“To capture the relevant information about moving liquid structures we need to be able to get fast three-dimensional images on multiple vertical planes; otherwise the images are blurred,” he says.
For the structural metrology, the confocal microscopy permits fast, accurate 3D modeling of top surface and subsurface features in operating devices. For flow measurement, micro PIV refines the capabilities of existing techniques, such as particle image velocimetry (PIV), by resolving data in depth as well as laterally.
“Using 3D Map, the confocal imaging shows us the material while the PIV measures the liquid flow so we can understand more factors of the flow,” according to Hidrovo. It has also enabled the team to study surface tension at the micro scale, in addition to the temperature and pH balance of the flow.
“It’s like getting a key to a magic room,” Hidrovo says of having access to the 3D data. “We don’t know what we will find, but we know we are going to learn a lot. We have the ability to achieve a new understanding of physical awareness. We’ve never looked at fluids at this scale before.”
The combination of imaging technologies lets researchers gather data not previously accessible using the tools in isolation, adds Sebastian Tille, senior life science product marketing manager for Woodbury, N.Y.-based Veeco, a provider of instrumentation to the nanoscience community. Veeco recently partnered with Leica Microsystems GmbH, a designer and manufacturer of optical microscopy imaging systems in Wetzlar, Germany, to combine Veeco’s BioScope II AFM with Leica’s DMI series of inverted microscopes to offer multiple high-resolution imaging options for cell biology (and thus, says Veeco, establishing compatibility with all commercially available light microscope research platforms). The tool allows researchers to correlate fluorescence images with topography for more insight into nanostructures and functions of cells and perform nano-mechanical measurements such as elasticity, molecular unfolding, and ligand-receptor interactions.
“AFM is a powerful complement to light microscopy, and it is enabling researchers to focus down to the atomic structure,” Tille says. “Moreover, they can ‘feel’ the sample rather than just look at it. With that sense of touch, they can measure properties like adhesion or stiffness of living cells, adding an entire new dimension for scientists.”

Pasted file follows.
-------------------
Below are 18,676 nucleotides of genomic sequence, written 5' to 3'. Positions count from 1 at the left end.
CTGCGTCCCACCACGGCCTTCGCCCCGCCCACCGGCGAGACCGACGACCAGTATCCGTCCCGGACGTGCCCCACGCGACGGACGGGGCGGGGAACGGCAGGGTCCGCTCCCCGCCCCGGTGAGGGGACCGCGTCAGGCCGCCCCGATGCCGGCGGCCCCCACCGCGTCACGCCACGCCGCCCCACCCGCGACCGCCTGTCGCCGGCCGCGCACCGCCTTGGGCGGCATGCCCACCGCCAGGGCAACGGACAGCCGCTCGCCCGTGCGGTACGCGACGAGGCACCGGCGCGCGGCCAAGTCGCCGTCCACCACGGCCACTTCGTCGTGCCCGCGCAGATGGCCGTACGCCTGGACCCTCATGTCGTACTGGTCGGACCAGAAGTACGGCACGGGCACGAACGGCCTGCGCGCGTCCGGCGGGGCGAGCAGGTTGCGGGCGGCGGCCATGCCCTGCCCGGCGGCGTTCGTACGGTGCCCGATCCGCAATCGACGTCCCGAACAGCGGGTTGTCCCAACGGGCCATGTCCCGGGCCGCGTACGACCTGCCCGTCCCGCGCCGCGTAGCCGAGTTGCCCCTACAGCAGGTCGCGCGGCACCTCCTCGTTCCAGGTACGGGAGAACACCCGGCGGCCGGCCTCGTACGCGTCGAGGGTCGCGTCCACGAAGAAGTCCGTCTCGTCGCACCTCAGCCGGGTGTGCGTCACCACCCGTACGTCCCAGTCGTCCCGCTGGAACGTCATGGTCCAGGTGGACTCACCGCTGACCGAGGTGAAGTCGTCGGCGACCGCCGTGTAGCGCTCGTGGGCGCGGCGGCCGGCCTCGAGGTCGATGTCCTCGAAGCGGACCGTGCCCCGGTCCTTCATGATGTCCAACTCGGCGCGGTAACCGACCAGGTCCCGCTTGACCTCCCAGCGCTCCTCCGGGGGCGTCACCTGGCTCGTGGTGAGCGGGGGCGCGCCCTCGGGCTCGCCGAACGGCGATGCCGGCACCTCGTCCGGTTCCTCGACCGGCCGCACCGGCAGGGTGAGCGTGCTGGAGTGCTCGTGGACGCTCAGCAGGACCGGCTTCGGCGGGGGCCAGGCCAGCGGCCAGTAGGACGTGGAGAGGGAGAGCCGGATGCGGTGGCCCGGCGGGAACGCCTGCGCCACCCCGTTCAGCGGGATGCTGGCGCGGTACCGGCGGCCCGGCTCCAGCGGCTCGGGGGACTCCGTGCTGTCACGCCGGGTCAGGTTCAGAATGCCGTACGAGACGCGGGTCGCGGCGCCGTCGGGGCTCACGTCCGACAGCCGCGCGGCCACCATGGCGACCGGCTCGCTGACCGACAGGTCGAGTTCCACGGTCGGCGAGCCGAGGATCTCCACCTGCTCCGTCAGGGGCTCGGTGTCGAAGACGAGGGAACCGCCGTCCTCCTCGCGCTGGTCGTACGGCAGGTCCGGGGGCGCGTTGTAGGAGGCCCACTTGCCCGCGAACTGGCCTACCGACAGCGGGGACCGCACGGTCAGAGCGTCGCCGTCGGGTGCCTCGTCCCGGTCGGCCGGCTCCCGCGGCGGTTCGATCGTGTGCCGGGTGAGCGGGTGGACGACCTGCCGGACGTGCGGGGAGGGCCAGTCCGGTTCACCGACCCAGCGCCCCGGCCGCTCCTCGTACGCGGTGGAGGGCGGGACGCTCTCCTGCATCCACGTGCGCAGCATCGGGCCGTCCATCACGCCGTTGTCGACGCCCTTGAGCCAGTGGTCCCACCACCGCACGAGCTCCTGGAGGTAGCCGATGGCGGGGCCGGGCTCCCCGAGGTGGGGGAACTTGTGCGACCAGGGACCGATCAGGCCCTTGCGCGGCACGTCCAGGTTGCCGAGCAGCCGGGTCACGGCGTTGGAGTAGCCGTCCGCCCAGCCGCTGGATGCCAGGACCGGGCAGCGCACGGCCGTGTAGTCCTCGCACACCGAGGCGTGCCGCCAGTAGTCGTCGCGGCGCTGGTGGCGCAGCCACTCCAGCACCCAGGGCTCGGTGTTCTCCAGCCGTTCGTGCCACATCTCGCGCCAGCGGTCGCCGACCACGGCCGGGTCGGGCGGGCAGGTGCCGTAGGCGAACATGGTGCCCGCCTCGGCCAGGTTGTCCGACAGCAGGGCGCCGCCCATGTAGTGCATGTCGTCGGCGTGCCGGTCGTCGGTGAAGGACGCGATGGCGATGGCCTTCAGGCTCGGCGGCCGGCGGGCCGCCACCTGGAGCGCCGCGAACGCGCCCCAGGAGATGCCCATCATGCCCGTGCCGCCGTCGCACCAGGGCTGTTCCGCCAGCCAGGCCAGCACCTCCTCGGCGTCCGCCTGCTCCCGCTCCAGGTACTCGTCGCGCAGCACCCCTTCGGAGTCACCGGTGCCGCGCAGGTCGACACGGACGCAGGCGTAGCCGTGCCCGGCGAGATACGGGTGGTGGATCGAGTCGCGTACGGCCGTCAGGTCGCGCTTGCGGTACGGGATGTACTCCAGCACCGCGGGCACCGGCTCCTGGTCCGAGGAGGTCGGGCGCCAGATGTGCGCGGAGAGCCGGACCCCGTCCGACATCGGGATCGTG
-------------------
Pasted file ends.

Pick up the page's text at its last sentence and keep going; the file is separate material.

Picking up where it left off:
This topographic AFM image shows the surface of a polymer blend (PMMA/SBR) spin-coated on glass at 20 x 20μm. It reveals round features, 20 to 30nm in height, with a diameter from 150nm to 4μm.
The AFM in combination with other microscopy tools can also be used to stimulate activity in a sample, notes Dr. Irene Revenko, biologist for Asylum Research, in Santa Barbara, Calif., which offers the MFP-3D-CF integrated confocal and AFM system. For example, if biologists want to study calcium in cells, they can use the AFM probe to prod the cell causing calcium flow, which they can simultaneously track using high-resolution optical imaging. “It’s beautiful the way you can follow the flow. It’s like taking a movie,” she says of the process.
These technologies aren’t new, but they are improving, she adds, noting that AFM technology in particular is steadily getting more sophisticated. Until recently it was used only for dry samples, but now the technology can be used with liquid samples, including cells, which is drawing the interest of scientists who didn’t previously consider the value of AFM tools. “As biologists become more aware of how they can use AFM technology in combination with other imaging techniques, such as optical fluorescence and confocal microscopes, more-interesting data will result,” she says. “These tools could greatly improve research in the bioscience community.”
It also seems clear that as researchers continue to embrace multidisciplinary projects that require exploration at the nanoscale, integrated microscopy tools will become integral to their work. “A lot of researchers want minimum fuss to do a wide variety of measurements,” says Fries. “Someday maybe one instrument will have the capacity to do it all.”